Dangers of Carbon Monoxide Poisoning within a Commercial Kitchen

The commercial kitchen is a hazardous area that should be monitored for both toxic and combustible gas hazards. Whether natural gas or propane is used for combustion, a variety of cooking equipment (e.g. stoves, grills and fryers) present a constant flammable danger to workers. In addition, carbon monoxide (CO), the byproduct of incomplete combustion, can be present at unsafe levels. Over the last twenty years, standards for CO monitoring have been developed, with first-alarm levels typically set at 25-35 parts per million.


Today more rigorous standards for gas monitoring are being developed; those driving regulatory change vary by state but include many: building inspectors, consulting engineers, insurance adjustors, fire marshals, and life safety experts. More legislation is inevitable in light of the sobering statistic that 25% of all fatalities in commercial buildings are due to carbon monoxide poisoning. What’s problematic is, CO is odorless, so rising CO levels are difficult to detect by humans. According to medical research, just 0.1% CO in the atmosphere can adversely affect concentration. At 2% CO levels, breathing reduces to about 50% of the normal rate. Once levels rise to 5-10% people quickly become confused and can lapse into unconsciousness. The commercial kitchen presents a special case for more rigorous CO monitoring, as there is a greater risk of CO poisoning from both long-term, low level exposure as well as short-term, high-level exposure of CO concentration levels.

Under the NFPA (54) Code & (2002), ventilating hoods and exhaust systems shall be permitted to vent gas-fired equipment installed in commercial applications. However, certain requirements must be met, including:

• These same requirements apply for systems with standing or electronic pilot ignitions.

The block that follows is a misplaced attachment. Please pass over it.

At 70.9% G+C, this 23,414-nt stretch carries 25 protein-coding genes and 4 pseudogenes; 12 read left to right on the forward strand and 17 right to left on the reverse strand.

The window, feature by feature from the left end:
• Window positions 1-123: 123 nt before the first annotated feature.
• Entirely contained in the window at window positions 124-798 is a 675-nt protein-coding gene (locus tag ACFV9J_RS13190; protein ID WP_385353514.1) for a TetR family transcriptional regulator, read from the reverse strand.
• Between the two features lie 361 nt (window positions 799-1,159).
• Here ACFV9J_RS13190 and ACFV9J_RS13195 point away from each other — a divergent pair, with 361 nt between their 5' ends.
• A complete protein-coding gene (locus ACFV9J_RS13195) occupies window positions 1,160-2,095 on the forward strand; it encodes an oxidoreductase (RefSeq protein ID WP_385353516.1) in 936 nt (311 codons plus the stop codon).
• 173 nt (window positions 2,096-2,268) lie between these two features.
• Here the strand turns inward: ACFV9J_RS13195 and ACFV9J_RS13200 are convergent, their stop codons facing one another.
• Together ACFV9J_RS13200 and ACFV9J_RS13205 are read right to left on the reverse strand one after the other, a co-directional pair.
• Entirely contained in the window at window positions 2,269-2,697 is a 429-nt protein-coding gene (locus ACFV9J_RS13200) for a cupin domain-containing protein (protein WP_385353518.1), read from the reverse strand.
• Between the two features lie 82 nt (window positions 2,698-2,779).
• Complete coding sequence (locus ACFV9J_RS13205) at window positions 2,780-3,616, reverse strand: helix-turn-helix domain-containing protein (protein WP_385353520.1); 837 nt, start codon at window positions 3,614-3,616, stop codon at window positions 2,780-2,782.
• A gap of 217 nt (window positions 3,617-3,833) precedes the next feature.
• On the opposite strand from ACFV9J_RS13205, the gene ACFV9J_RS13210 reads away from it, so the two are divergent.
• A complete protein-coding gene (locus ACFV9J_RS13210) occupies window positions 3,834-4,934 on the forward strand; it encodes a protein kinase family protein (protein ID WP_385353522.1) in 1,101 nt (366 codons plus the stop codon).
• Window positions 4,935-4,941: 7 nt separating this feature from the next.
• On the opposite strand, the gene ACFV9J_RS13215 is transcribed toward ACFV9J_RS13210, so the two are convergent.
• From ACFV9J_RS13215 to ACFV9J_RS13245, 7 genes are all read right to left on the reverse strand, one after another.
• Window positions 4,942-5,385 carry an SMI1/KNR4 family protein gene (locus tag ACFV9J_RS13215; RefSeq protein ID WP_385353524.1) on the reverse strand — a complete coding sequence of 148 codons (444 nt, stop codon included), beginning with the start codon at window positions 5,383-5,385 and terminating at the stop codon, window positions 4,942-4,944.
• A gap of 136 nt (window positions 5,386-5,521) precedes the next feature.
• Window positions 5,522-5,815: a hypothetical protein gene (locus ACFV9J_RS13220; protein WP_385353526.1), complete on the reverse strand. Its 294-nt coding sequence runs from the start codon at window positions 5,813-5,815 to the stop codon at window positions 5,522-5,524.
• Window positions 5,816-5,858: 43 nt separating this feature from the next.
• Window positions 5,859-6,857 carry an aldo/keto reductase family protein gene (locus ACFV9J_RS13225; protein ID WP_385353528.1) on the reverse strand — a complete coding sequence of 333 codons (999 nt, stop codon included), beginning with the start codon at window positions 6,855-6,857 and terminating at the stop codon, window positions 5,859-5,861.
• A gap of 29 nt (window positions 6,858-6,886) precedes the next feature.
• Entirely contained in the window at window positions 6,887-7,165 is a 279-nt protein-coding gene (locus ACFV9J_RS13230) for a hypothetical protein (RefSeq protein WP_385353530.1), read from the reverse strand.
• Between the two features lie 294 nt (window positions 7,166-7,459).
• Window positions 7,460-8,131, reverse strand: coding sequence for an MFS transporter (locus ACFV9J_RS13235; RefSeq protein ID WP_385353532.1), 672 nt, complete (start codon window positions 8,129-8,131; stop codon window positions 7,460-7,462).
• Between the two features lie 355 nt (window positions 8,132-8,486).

• A valve shall be located on the main gas line feeding the appliances served by the gas hood and shall stop the flow of gas to the appliances upon loss of draft. No by-pass of the gas solenoid valve is allowed.

Where automatically operated gas utilization equipment is vented through a ventilating hood or exhaust system equipped with a damper or with a power means of exhaust, provisions shall be made to allow the flow of gas to the main burners only when the damper is open to a position to properly vent the equipment and when the power means of exhaust is in operation:

• The gas valve must be controlled by a draft proving switch measuring draft within the hood. The gas valve is allowed to be open only when the fan is operational or the damper is 100% open.

• The gas valve shall be equipped with a manual reset (integral or otherwise). The valve must be manually reset only when the lock-out condition is corrected. The reset cannot be automatic. Under current kitchen management practices, there are at least three ways to satisfy these requirements:

Option 1: Fan Proving System with Internal Manual Reset Valve

Option 2: Fan Proving System with External Manual Reset

Option 3: Most Advanced Design – Gas Monitoring System with External Auto Reset Valve

Our latest range of Gas Ventilation Interlocking systems, Merlin 1500S & Merlin 2000S would fall under option 3 as they are the most advanced design of Gas Interlocks on the Market.



For more information regarding the Merlin 2000S & 1500S control panels please call our sales team on (727)-608-4375 or visit the website at www.americangassafety.com